Have you ever wondered why phishing scams are so successful, even when some seem so obvious? To really understand, we have to dive into the intricacies of human psychology.
The Lure of the Bait
At its core, phishing is like fishing. Instead of baiting a hook with worms to catch fish, scammers bait emails with deceptive messages to “catch” us. And just as fish sometimes swallow the bait without thinking, we humans sometimes click without pausing. But why?
1. Trust in the Familiar
One of the most powerful psychological tools in the scammer’s arsenal is familiarity. When an email appears to come from someone we know, like a colleague, a trusted partner or vendor, or a trusted company, we’re naturally more inclined to think it’s real and aboveboard.
Why it works: Our brain loves shortcuts. Recognizing a familiar name, organization, or brand lets our guard down because our brain assumes it’s safe. It’s like seeing a familiar face in a crowd.
How to avoid it: Always double-check email addresses, especially if the email contains unexpected links or attachments. Just because the name is familiar doesn’t mean it’s genuine. If you don’t routinely exchange emails with the sender, be doubly cautious. A real email address could be email@example.com and a spammer could look believable with firstname.lastname@example.org or something equally deceptive.
2. The Fear Factor
Scammers often use scare tactics. Warnings like “Suspicious activity detected!” or “Your account will be suspended!” or “Immediate action required!” create a sense of urgency that can bypass our logical thinking.
Why it works: Fear and panic can cause us to act impulsively. Our brain’s primary goal is to keep us safe, so it prioritizes immediate action over thoughtful analysis in perceived crises.
How to avoid it: Take a deep breath. Verify the information through another means. If it’s a bank or service provider, call the number on their official website (not the number in the email). If it’s a social media site (Facebook, I’m looking at you), bank on it being a scam, since most social media sites will not reach out to you via email.
3. The Promise of Rewards
On the opposite spectrum of fear, phishers also lure with promises. “You’ve won a prize!” or “Exclusive discount inside!” or “Thank you gift enclosed” are tempting offers.
Why it works: We all love rewards. The dopamine rush from getting a deal or winning something can cloud our judgment, making us overlook red flags.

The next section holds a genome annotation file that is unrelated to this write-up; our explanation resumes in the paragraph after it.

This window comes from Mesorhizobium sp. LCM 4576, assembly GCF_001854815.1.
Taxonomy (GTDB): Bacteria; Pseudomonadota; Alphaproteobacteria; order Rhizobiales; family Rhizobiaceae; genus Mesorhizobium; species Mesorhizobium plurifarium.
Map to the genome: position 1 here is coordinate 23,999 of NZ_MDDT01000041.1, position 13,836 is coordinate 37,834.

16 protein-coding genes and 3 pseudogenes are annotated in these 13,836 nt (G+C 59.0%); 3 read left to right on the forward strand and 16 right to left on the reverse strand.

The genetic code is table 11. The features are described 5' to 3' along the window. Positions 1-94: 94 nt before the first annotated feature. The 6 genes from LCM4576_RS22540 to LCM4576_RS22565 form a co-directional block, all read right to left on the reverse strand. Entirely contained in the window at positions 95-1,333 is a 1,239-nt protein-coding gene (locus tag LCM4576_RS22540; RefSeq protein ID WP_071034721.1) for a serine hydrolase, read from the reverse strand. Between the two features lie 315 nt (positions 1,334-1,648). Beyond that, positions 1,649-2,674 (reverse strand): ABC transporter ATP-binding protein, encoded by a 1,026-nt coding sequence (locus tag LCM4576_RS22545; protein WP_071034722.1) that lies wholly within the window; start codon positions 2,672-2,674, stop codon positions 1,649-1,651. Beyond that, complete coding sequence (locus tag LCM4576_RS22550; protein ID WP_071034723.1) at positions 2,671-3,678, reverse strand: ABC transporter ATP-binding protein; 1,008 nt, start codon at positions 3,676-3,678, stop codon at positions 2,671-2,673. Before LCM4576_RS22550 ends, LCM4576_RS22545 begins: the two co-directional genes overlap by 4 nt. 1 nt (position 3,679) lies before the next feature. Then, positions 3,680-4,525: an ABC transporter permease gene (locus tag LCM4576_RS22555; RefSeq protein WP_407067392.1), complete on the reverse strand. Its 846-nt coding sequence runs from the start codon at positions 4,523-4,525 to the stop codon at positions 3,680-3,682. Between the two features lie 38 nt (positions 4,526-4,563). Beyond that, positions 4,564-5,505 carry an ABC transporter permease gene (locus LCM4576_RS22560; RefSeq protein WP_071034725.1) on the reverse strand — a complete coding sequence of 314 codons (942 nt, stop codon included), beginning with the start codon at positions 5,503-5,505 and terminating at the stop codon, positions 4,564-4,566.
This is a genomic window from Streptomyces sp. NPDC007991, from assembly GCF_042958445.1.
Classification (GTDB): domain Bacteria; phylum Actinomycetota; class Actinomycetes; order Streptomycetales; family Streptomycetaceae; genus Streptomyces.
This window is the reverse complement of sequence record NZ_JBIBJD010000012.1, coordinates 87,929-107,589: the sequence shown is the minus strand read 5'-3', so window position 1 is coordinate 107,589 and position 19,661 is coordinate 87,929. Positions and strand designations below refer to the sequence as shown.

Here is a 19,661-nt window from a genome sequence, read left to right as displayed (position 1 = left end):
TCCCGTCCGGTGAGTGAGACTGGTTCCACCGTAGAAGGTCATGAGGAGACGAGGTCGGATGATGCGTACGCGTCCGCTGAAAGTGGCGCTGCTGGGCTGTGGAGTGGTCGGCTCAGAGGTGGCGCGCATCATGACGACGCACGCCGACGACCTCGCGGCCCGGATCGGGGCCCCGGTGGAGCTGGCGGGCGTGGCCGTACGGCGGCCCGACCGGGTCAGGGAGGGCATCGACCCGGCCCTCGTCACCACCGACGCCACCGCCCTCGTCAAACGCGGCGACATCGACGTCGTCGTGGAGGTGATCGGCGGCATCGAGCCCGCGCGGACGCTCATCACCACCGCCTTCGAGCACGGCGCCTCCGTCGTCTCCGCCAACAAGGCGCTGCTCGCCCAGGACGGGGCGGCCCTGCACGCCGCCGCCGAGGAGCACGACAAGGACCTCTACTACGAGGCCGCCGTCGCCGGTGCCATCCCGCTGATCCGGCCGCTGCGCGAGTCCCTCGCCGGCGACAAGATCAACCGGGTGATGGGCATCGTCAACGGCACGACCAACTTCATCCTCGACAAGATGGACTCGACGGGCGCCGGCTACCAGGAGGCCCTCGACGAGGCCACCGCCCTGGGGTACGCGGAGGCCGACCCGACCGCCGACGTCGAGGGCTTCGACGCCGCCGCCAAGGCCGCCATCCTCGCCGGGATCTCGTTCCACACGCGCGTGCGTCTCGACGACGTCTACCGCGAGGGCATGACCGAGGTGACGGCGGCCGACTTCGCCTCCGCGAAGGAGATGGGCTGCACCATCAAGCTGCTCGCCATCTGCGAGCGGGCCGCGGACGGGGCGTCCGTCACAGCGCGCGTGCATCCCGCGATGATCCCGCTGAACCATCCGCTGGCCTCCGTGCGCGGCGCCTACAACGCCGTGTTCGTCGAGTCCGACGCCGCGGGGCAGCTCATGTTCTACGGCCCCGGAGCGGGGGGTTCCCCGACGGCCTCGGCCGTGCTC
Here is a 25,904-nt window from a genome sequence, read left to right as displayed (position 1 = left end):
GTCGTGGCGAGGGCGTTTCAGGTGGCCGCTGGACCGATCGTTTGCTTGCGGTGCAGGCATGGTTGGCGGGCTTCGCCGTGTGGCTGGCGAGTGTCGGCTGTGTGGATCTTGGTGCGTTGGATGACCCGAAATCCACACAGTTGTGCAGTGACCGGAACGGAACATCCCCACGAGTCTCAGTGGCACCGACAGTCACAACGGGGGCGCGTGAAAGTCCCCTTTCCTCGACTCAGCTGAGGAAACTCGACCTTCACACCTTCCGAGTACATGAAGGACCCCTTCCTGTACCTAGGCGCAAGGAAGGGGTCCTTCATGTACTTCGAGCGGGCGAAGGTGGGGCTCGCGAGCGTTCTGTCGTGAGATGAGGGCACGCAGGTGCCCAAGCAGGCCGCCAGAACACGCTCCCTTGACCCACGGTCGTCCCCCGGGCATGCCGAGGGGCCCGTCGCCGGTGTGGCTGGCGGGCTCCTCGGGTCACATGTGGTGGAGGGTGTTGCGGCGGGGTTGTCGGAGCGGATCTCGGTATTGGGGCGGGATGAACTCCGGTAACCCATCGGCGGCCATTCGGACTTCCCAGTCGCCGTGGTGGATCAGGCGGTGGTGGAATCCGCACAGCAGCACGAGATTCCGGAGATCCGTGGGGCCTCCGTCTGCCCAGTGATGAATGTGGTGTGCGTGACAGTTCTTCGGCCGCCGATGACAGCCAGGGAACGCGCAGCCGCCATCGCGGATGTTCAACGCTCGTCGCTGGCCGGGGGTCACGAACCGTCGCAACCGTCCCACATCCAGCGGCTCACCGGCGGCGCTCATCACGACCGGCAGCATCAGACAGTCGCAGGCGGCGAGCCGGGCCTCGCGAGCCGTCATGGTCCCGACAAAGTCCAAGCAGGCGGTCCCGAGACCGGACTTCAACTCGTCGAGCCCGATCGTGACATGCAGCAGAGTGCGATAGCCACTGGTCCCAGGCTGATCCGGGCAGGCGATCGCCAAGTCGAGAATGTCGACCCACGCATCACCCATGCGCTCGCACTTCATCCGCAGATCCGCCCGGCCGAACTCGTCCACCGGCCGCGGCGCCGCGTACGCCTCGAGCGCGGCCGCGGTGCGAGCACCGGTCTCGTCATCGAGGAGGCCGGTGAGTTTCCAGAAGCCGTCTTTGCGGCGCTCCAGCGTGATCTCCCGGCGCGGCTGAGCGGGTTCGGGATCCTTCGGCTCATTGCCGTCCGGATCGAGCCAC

How to avoid it: Remember, if it sounds too good to be true, it probably is. Genuine companies rarely give away products randomly through emails, and if an email explains that you have to pay a small fee in order to claim a big prize, you can bet it’s a scam.
4. Curiosity Didn’t Only Affect the Cat
“See who viewed your profile!” or “You won’t believe what this celebrity did!” Phishing emails might use intrigue to pique our interest. It’s classic click-bait at its finest, this time in the form of email subject lines.
In a business context, the email subject might be something like “Sad to say goodbye” and a clickable link to view a special farewell message from a departing colleague. Except the colleague isn’t going anywhere, and you’ve just downloaded a keystroke logger which, tomorrow, will capture your login information to your network.
Why it works: Humans are innately curious creatures. We love mysteries and discovering information, even if it’s not particularly relevant to us.
How to avoid it: Resist the urge. If the topic truly interests you, look it up on trusted news sources instead of clicking on a suspicious link. Talk to an allegedly departing colleague, or the person in bookkeeping who is hosting the online “Pampered Candle” party (which isn’t real either).
5. Authority and Obedience
Phishing emails that appear to come from authoritative figures or institutions, like a CEO or the IRS, exploit our natural tendency to obey figures of authority. “Send this ASAP” or “Please read and get me your thoughts before end of day” or “This form needs to be completed” are commands that are tough to ignore.
Why it works: From childhood, we’re conditioned to obey figures of authority. When a “boss” tells us to do something, our instinct is to comply without questioning.
How to avoid it: Question everything. Even if the email seems to come from your boss or a government agency, verify its authenticity through other means before taking action. Likewise, if an email contains ONLY a link with no context, assume it’s a nefarious email until you have evidence to the contrary. And don’t just reply to that email. Send a separate email (or use your internal chat to ask the boss) to verify the email is legit.
Protecting Ourselves in a Digital Age
Understanding the psychology behind phishing is the first step towards protecting ourselves. Knowledge, in this case, truly is power. The next time you receive an email that seems a little off, you’ll be better equipped to recognize the psychological tricks at play.
Moreover, it’s essential to equip ourselves with basic cybersecurity knowledge. Just as we lock our homes to protect against intruders, we should also “lock” our online presence by using strong, unique passwords, enabling two-factor authentication, and being cautious about the links we click and the information we share.
In today’s digital age, where our lives are increasingly online, it’s not just about protecting our devices but understanding the cognitive traps and biases that make us vulnerable. By doing so, we can outsmart the scammers and keep our digital world safe.